Pro athletes will be able to compete in Nike’s controversial Vaporfly sneakers at the upcoming Tokyo Olympics, indicates a ruling by World Athletics.
The international sports governing body today announced major amendments to its rules on footwear worn in elite competition, imposing a ban on shoes with soles thicker than 40 millimeters or shoes that contain more than one plate. That limit is greater than the 36-millimeter sole of the Vaporfly, which also has a single embedded plate.
“It is not our job to regulate the entire sports shoe market, but it is our duty to preserve the integrity of elite competition by ensuring that the shoes worn by elite athletes in competition do not offer any unfair assistance or advantage,” said World Athletics president Sebastian Coe.
However, the new regulations also state that, starting April 30, any shoe to be used in competition must have been available for purchase on the retail market for a period of four months, effectively restricting the use of prototypes.
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That restriction does not bode well for Nike’s Alphafly — a prototype worn by Eliud Kipchoge, who became the first person to run the marathon distance in less than two hours last year. (The two-hour mark, like the four-minute mile, has long served as a symbolic challenge to how fast a person can run.) The sneaker is expected to be released in the coming months but unlikely to be permitted for competition unless it debuts with a reduced midsole.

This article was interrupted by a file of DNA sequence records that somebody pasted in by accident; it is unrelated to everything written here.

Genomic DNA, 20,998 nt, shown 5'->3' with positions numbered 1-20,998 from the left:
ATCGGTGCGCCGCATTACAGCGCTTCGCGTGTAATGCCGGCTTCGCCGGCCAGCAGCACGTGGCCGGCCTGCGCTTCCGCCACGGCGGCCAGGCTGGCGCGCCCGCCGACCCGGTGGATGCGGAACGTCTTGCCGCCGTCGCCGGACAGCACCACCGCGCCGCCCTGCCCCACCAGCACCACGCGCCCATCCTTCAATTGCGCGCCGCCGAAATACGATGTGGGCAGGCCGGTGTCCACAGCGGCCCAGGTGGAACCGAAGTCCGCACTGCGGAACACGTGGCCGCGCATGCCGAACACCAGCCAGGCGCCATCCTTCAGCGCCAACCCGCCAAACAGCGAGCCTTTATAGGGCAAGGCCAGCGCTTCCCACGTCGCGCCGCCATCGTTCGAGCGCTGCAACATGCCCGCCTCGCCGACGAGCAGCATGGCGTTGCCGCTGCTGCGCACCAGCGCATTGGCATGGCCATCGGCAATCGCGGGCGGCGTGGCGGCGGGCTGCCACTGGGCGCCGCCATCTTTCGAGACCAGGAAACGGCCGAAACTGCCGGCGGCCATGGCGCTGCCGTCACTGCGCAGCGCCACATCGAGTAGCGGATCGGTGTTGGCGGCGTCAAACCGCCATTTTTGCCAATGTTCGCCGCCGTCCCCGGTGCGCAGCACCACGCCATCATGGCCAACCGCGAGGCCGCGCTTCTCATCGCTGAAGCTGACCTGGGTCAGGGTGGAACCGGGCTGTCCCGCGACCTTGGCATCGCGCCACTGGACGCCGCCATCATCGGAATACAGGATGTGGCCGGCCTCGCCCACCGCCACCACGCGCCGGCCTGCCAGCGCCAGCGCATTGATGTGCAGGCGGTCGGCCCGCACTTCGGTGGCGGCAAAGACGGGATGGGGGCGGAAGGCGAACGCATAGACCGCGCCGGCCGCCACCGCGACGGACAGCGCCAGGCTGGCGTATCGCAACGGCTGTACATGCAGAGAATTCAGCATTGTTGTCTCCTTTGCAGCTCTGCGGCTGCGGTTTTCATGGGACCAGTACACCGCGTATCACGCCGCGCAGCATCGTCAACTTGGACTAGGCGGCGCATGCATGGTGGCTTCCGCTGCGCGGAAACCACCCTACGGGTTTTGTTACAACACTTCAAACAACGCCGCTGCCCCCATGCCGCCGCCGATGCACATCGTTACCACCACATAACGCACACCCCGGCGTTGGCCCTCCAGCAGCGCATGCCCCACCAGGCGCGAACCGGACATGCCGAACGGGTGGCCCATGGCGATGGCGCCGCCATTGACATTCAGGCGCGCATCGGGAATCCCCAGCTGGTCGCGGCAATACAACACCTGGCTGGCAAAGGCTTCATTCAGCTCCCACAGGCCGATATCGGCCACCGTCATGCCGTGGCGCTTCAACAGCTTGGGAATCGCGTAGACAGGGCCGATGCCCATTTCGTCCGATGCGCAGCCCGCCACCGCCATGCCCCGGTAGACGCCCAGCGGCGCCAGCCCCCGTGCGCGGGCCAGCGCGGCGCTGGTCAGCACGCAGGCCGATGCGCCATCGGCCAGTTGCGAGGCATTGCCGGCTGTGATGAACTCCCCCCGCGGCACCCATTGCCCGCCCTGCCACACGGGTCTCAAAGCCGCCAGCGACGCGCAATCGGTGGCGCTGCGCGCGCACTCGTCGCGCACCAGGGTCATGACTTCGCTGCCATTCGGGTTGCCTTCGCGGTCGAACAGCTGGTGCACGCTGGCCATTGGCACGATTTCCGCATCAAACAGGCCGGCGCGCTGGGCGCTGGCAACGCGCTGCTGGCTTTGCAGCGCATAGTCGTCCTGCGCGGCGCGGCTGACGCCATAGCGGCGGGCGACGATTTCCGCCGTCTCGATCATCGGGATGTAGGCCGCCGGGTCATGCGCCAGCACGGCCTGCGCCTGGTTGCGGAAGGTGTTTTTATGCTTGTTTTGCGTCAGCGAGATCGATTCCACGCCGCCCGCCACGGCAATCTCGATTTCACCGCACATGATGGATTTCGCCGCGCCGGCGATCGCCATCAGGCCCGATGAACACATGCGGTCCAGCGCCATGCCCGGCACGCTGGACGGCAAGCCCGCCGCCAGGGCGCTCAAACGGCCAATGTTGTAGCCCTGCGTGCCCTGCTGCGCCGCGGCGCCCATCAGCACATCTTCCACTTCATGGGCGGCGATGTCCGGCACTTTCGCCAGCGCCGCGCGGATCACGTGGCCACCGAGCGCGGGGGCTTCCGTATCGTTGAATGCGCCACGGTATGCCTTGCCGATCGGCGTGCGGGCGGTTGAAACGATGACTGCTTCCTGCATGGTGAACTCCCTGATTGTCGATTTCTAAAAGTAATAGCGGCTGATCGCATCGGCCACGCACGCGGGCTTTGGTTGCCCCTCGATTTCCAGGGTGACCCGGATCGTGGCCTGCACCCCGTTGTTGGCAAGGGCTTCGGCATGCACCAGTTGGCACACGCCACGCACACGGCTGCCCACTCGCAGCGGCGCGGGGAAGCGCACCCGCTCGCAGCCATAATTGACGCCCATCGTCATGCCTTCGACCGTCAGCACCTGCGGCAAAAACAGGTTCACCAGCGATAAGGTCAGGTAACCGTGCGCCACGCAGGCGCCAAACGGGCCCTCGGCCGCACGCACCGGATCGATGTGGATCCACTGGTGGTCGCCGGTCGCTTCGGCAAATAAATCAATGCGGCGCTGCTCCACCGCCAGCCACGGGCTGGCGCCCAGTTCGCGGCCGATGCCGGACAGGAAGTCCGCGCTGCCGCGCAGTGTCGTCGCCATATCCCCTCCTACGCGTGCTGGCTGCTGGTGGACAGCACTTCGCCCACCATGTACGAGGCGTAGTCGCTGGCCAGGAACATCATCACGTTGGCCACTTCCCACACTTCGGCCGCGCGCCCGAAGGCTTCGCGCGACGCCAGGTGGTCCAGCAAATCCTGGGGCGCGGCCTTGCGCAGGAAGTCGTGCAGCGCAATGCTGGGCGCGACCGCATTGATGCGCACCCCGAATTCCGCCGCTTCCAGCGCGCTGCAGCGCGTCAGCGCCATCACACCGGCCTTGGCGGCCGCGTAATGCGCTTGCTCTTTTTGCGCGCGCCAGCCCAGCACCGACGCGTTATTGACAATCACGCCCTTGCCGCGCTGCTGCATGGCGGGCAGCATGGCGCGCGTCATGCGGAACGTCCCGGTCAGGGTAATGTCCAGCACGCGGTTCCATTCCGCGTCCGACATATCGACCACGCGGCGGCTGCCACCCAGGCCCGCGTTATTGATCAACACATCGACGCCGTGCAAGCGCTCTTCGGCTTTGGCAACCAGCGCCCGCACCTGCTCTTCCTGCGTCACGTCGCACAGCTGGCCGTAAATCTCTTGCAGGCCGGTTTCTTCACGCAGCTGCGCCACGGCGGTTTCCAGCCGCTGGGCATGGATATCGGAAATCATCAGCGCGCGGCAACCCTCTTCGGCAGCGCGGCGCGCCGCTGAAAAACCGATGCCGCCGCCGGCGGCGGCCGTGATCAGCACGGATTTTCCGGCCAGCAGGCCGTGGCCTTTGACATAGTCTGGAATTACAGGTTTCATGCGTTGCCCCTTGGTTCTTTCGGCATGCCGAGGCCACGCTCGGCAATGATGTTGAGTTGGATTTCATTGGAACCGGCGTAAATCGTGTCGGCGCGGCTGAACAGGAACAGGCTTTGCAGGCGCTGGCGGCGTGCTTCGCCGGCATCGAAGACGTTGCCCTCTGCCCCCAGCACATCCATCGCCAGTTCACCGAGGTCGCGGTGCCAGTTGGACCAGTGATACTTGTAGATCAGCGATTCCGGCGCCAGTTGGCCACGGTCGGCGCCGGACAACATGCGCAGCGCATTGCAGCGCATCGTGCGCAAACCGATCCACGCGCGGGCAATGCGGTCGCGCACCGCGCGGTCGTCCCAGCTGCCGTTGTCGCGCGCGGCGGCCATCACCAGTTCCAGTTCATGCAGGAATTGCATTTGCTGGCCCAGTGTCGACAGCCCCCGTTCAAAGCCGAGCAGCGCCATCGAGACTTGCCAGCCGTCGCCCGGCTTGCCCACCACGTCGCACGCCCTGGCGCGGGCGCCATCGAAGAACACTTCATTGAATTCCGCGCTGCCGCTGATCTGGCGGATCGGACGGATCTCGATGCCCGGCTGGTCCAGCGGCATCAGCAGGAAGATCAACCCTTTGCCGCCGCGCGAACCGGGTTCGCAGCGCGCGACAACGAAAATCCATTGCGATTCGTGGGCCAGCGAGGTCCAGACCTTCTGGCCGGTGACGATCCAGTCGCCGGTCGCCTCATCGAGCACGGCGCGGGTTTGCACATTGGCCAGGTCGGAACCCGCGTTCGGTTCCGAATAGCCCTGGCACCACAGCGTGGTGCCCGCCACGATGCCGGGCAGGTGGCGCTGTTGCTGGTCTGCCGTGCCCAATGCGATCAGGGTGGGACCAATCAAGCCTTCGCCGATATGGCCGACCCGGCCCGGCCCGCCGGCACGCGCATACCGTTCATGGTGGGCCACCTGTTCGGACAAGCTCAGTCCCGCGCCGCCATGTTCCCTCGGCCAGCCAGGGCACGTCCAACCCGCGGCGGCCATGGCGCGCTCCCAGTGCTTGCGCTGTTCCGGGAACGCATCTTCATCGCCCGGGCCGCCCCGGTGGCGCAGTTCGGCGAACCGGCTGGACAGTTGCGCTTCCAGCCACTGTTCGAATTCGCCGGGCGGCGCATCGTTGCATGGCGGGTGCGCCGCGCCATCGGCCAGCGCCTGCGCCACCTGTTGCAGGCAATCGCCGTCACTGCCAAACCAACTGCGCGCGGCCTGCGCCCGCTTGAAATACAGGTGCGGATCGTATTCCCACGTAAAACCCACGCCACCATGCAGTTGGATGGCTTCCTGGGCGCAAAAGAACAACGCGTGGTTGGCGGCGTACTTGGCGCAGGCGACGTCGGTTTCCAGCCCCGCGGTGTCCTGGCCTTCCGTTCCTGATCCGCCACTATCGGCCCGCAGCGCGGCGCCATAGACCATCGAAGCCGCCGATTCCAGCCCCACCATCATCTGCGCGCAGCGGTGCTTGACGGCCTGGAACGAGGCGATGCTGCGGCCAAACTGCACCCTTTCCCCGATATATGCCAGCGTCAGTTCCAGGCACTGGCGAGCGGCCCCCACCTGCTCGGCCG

Following Kipchoge’s feat, insiders began questioning the validity of his time, arguing that the next-generation tech in his sneakers aided him to reach his speedy finish. His time was also controversial due to the number of pacemakers who ran with him in alternate groups and did not count as a world record for this reason.
The tech used in the Nike sneakers employs responsive cushioning and a carbon-fiber plate to provide a propulsion sensation, allowing runners to exert less energy and make the most of the energy they’re expending — all of which enables them to run faster.
The rules could potentially impact the future of footwear technology as well as performance running brands that are experimenting with similar innovations.
“I believe these new rules strike the right balance by offering certainty to athletes and manufacturers as they prepare for the Tokyo 2020 Olympic Games, while addressing the concerns that have been raised about shoe technology,” Coe added. “If further evidence becomes available that indicates we need to tighten up these rules, we reserve the right to do that to protect our sport.”
FN has reached out to Nike for comment.
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